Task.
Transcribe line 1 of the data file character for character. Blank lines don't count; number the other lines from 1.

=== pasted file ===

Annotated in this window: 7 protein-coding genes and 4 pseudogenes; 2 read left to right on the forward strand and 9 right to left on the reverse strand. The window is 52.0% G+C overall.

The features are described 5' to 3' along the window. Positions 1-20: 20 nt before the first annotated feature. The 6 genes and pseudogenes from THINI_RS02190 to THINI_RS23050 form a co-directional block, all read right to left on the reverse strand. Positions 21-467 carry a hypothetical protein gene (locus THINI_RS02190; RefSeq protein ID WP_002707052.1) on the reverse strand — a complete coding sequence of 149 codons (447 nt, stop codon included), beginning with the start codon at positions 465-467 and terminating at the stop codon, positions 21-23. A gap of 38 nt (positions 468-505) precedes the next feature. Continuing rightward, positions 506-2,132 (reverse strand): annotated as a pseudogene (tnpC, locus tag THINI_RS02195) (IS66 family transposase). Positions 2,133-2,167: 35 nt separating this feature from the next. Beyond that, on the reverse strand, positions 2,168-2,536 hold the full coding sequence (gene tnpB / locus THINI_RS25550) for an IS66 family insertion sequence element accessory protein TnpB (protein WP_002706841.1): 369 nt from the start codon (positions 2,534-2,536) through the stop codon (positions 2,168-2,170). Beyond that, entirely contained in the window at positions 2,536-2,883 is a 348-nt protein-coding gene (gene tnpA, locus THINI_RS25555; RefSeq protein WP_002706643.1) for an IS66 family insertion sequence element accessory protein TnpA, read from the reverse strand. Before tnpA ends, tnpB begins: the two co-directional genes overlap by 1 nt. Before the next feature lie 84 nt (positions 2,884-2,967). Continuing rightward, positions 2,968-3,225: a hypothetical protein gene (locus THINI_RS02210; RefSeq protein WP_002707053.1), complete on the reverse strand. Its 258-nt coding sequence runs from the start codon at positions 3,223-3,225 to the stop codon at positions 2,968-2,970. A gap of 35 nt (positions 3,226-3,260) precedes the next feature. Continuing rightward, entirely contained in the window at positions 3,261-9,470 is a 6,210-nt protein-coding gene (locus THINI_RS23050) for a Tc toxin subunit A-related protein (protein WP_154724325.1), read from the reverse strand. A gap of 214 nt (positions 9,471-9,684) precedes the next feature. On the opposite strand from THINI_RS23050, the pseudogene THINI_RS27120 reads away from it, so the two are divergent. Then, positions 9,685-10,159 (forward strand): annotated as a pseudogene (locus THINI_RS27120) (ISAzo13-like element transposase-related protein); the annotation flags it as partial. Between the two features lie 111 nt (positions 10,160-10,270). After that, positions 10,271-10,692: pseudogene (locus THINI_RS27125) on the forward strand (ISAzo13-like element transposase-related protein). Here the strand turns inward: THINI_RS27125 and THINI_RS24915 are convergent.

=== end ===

Annotated in this window: 7 protein-coding genes and 4 pseudogenes; 2 read left to right on the forward strand and 9 right to left on the reverse strand. The window is 52.0% G+C overall.